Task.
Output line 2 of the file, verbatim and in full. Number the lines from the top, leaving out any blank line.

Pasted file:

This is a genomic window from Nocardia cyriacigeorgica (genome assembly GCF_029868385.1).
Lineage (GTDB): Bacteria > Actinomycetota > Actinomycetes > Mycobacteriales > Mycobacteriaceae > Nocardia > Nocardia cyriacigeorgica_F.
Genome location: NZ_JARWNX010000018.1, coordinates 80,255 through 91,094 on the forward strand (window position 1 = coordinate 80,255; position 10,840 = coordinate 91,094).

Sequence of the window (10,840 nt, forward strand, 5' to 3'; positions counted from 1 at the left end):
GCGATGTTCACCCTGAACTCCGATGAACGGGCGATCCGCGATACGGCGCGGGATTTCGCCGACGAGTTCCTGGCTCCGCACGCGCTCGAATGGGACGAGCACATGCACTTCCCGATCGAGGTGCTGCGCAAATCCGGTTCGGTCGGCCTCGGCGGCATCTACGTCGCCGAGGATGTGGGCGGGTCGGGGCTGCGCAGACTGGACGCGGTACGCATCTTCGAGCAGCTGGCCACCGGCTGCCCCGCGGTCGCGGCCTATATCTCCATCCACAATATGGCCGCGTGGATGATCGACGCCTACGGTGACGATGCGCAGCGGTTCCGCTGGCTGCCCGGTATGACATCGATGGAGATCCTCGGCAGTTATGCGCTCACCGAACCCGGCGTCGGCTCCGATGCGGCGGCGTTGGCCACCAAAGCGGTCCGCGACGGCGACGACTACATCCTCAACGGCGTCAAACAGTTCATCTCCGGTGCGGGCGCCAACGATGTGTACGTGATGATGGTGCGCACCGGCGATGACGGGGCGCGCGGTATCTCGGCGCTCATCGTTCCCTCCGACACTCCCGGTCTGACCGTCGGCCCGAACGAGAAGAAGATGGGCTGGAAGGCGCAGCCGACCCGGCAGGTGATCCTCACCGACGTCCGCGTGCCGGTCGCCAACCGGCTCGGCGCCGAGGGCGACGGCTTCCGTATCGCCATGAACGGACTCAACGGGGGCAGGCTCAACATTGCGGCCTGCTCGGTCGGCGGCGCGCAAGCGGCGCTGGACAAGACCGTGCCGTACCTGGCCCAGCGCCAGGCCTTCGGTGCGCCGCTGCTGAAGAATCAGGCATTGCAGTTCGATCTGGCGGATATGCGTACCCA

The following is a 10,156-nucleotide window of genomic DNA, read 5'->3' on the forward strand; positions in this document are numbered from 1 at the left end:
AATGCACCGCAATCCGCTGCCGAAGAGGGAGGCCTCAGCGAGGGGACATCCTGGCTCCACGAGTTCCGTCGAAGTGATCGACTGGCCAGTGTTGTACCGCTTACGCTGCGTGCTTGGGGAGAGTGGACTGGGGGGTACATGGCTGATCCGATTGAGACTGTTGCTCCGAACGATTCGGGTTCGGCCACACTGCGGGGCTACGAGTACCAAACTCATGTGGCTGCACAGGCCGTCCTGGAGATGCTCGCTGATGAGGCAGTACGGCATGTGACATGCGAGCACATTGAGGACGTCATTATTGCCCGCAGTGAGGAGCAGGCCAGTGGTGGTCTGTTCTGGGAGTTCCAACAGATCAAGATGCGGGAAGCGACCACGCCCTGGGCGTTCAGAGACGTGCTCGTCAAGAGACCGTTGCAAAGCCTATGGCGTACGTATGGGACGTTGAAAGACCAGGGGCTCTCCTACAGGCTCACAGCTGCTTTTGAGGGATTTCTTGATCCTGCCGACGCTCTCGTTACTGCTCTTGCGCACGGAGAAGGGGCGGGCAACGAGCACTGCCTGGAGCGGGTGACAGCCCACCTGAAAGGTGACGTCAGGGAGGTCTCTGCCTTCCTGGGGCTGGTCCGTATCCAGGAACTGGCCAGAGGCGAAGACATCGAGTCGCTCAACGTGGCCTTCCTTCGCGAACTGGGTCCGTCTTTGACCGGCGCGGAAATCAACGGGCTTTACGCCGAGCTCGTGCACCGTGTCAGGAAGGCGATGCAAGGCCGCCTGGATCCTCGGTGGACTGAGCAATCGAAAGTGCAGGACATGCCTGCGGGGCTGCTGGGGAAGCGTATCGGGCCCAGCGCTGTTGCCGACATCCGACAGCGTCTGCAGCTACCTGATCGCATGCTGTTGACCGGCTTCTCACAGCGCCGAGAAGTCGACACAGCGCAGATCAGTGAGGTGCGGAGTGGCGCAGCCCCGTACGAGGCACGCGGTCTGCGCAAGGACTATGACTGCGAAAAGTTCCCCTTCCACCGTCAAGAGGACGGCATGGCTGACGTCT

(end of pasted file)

Lineage (GTDB): Bacteria > Actinomycetota > Actinomycetes > Mycobacteriales > Mycobacteriaceae > Nocardia > Nocardia cyriacigeorgica_F.